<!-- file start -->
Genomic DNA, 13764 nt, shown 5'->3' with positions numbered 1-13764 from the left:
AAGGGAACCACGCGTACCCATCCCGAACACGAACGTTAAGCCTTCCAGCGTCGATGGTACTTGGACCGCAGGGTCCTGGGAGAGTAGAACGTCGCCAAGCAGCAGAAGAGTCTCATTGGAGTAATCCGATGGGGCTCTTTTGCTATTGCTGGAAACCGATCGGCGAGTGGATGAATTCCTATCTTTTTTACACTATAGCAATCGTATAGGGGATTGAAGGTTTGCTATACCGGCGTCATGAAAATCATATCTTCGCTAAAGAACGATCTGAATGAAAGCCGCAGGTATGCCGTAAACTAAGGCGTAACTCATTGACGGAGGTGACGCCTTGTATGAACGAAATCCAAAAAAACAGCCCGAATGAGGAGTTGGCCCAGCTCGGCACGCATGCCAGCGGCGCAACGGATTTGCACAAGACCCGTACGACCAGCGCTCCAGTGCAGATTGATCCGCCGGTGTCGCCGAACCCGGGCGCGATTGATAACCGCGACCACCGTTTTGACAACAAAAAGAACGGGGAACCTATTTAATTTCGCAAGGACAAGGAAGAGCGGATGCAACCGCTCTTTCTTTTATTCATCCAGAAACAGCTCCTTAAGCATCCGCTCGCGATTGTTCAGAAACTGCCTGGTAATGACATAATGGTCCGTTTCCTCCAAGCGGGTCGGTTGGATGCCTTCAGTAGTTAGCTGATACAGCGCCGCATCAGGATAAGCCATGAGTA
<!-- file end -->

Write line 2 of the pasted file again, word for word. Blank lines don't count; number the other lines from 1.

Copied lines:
AAGGGAACCACGCGTACCCATCCCGAACACGAACGTTAAGCCTTCCAGCGTCGATGGTACTTGGACCGCAGGGTCCTGGGAGAGTAGAACGTCGCCAAGCAGCAGAAGAGTCTCATTGGAGTAATCCGATGGGGCTCTTTTGCTATTGCTGGAAACCGATCGGCGAGTGGATGAATTCCTATCTTTTTTACACTATAGCAATCGTATAGGGGATTGAAGGTTTGCTATACCGGCGTCATGAAAATCATATCTTCGCTAAAGAACGATCTGAATGAAAGCCGCAGGTATGCCGTAAACTAAGGCGTAACTCATTGACGGAGGTGACGCCTTGTATGAACGAAATCCAAAAAAACAGCCCGAATGAGGAGTTGGCCCAGCTCGGCACGCATGCCAGCGGCGCAACGGATTTGCACAAGACCCGTACGACCAGCGCTCCAGTGCAGATTGATCCGCCGGTGTCGCCGAACCCGGGCGCGATTGATAACCGCGACCACCGTTTTGACAACAAAAAGAACGGGGAACCTATTTAATTTCGCAAGGACAAGGAAGAGCGGATGCAACCGCTCTTTCTTTTATTCATCCAGAAACAGCTCCTTAAGCATCCGCTCGCGATTGTTCAGAAACTGCCTGGTAATGACATAATGGTCCGTTTCCTCCAAGCGGGTCGGTTGGATGCCTTCAGTAGTTAGCTGATACAGCGCCGCATCAGGATAAGCCATGAGTA